A total of 290 cases on deaths during illegal drugs operations has been under various stages of investigation and prosecution, the Department of Justice (DOJ) said on Monday, Jan. 30.
During the “Laging Handa” public briefing, DOJ Assistant Secretary and Spokesperson Jose Dominic F. Clavano IV said: “Itong mga kaso na ito hindi lang isa ang respondent. May iba na dalawa, tatlo, apat per case (There are more than one respondent in these cases. Others have two, three, or four respondents per case).”
Clavano assured that the DOJ will not stop in the prosecution and investigation of only the 290 cases.
“Marami pa tayong makukuhang information sa iba’t-ibang civil society organizations. Marami na pumupunta sa amin sa DOJ para ipaliwanag yung mga kwento nila (We pick up a lot of information from civil society groups. There are many who go to the DOJ to tell their stories),” he said.
“Ito ay isang magandanag development dahil dati syempre natatakot sila pumunta sa awtoridad. Ngayon po nakikita natin na mas open sila sa mga authorities at dito natin makikita na trustworthy naman po ang ating administrasyon (This is a good development because, before, they were afraid to go to authorities. Right now, we see that they are open to authorities and this shows how trustworthy the current administration is),” he pointed out.
At the same time, Clavano disclosed that “meron na tayong special task force na ginawa sa NBI, meron na tayong special panel of prosecutors to handle all the cases related to the drug war (Now, the National Bureau of Investigation has a special task force and the DOJ has a special panel of prosecutors to handle all these cases).”
He said the NBI special task force is also tasked “to investigate and to prosecute big time drug lords.”
The efforts of the government to probe and prosecute killings during illegal drugs operations were pointed out by Clavano after the International Criminal Court (ICC) announced last Jan. 26 that its Pre-Trial Chamber I allowed the ICC Office of the Prosecutor to resume investigation of the drug war killings in the Philippines that have taken place from Nov. 1, 2011 up to March 16, 2019.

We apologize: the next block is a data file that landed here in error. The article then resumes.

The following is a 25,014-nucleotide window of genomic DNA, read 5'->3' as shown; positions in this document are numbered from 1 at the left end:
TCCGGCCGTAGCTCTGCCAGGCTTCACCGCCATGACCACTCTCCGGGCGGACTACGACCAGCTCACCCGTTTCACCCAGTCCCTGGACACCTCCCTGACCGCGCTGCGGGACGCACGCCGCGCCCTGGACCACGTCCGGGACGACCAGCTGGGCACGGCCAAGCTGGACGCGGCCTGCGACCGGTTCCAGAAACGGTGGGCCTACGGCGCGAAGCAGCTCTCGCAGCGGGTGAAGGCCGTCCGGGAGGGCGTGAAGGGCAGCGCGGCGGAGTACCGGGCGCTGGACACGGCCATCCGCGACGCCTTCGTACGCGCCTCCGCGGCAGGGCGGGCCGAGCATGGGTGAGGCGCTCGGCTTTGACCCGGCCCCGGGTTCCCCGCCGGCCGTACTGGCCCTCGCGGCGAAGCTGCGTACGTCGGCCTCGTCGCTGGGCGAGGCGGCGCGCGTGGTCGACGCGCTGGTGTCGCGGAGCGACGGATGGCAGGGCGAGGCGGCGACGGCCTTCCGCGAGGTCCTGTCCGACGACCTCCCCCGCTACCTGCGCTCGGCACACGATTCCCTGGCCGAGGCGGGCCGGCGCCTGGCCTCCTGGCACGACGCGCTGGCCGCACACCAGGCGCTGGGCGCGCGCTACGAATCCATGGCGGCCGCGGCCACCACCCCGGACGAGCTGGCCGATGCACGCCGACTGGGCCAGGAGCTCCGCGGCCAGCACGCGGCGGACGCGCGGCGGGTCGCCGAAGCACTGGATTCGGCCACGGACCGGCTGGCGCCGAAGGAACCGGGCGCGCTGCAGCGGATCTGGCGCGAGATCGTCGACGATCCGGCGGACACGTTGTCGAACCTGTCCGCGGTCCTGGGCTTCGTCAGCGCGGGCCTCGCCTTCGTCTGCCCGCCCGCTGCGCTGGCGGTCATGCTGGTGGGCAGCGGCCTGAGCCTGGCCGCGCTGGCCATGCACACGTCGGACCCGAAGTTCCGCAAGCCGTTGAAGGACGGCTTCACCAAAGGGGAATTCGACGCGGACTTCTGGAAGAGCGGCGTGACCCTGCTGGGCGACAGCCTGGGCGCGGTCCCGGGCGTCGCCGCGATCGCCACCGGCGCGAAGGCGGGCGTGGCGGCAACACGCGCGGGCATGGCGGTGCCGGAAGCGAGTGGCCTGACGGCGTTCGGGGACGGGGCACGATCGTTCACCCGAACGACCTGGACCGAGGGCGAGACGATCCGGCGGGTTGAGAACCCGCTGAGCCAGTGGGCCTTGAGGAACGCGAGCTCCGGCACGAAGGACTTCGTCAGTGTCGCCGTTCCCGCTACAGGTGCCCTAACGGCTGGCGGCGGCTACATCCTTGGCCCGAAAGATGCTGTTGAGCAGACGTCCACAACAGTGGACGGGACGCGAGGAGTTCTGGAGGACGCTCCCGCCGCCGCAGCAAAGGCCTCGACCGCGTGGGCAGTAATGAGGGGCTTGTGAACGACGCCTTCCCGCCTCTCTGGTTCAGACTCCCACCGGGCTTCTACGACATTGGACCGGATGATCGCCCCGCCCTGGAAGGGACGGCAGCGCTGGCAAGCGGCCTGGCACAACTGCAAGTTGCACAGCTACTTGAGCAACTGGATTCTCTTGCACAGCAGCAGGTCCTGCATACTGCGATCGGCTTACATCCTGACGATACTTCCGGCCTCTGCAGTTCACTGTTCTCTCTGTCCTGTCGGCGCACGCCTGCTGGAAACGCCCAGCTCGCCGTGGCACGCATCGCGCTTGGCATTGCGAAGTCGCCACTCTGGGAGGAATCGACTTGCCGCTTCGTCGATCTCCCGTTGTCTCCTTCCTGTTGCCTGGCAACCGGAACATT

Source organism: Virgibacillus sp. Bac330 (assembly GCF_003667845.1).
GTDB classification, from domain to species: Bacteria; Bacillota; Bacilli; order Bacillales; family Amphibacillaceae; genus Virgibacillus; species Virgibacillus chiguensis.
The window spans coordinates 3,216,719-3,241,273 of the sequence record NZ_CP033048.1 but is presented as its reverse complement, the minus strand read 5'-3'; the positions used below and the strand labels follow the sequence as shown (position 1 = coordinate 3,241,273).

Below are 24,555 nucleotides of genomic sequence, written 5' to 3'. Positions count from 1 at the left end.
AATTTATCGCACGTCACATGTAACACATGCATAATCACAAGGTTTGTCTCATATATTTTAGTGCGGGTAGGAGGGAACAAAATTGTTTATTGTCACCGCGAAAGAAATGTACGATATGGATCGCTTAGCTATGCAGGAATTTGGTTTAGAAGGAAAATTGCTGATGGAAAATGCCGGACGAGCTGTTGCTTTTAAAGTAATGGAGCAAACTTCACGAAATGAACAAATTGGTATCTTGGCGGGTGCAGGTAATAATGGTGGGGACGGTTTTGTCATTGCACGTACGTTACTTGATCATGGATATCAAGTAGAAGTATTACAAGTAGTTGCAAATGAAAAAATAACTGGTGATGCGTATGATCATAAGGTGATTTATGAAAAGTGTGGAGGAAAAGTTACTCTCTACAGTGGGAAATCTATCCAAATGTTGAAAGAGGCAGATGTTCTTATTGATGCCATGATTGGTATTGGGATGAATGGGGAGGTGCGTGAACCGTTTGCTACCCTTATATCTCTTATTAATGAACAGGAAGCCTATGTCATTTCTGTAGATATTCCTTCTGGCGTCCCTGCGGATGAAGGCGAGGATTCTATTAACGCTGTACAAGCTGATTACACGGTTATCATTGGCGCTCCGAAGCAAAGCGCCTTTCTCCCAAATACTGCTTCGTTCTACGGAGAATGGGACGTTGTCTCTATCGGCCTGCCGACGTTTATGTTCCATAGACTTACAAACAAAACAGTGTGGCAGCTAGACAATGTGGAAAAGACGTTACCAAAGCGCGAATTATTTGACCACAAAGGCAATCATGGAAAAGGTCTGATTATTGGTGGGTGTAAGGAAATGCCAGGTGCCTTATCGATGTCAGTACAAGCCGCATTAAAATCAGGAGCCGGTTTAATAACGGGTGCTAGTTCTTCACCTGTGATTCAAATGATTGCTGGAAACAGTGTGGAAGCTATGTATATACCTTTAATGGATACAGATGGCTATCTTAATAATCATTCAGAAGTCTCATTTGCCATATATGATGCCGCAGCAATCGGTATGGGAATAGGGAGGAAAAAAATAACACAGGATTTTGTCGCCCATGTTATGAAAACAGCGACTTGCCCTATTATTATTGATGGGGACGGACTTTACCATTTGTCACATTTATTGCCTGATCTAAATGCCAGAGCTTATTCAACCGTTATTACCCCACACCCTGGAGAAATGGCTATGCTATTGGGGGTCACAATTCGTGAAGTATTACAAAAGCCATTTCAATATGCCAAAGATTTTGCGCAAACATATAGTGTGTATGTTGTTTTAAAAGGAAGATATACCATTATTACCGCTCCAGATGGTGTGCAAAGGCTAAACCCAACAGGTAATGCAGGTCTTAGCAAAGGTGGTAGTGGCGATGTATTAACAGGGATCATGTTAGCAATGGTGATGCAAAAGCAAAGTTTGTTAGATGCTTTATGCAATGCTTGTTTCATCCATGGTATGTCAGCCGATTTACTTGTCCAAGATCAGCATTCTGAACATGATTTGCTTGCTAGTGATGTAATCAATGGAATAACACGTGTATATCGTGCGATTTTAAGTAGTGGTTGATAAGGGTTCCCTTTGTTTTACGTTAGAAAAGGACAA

The ICC’s announcement stated that “the Chamber concluded that the various domestic initiatives and proceedings, assessed collectively, do not amount to tangible, concrete and progressive investigative steps in a way that would sufficiently mirror the Court’s investigation.”
With all of these actions being taken by the government, Clavano asked the ICC to give the Philippines time to address the issue concerning the drug war killings.
“Hindi natin tinatalikuran ang ating mandato at ang ating responsibilidad na i-investigate at i-prosecute itong mga sangkot sa drugs war. Wala tayong pinoprotektahan. Wala tayong tinatago. It’s just plain work that we are doing here at the department (We are not turning away from our mandate and our responsibility to investigate and prosecute those involved in the drugs war. We are not protecting anyone. We are not hiding anything),” he stressed.
“Kailangan natin protektahan ang sovereignty ng ating bansa, ang independence ng ating bansa (We need to protect the sovereignty of our country, the independence of our country) but at the same time we will not stop in investigating and prosecuting this and we will get to the bottom of this,” he added.
The Philippines has been a state party since Nov. 1, 2011 of the Rome Statute that created the ICC. But on March 17, 2018, the government deposited, upon the instruction of then President Rodrigo R. Duterte, a written notification to the ICC that declared the country’s withdrawal from the Statute. The Philippine withdrawal from the Statute took effect on March 17, 2019.
With the withdrawal, Clavano said the ICC can’t compel the Philippines to submit itself to an investigation.
“Sa intenational law po kasi kailangan mo mag-consent na sumali sa isang treaty. At yun naman po pag sumali po kayo sa isang treaty, pag sumali ang gobyerno sa isang treaty ibig sabihin nun na you give up a part of your rights, your sovereign rights mo (In international law, a country’s consent is needed to join a treaty. When you join a treaty, it means to you give up a part of your rights, that is, your sovereignty),” he said.
“Pero dahil po nag-withdraw na tayo ibig sabihin nun hindi na tayo nagko-consent na isubmit ang ating bansa sa jurisdiction ng ICC. Kaya naging ganito na yung stance ng gobyerno na hindi naman po tayo member so wala na jurisdiction ang ICC sa ating bansa (Since we have withdrawn our membership, it means we are no longer consenting to submit our country to the jurisdiction of the ICC),” he explained.
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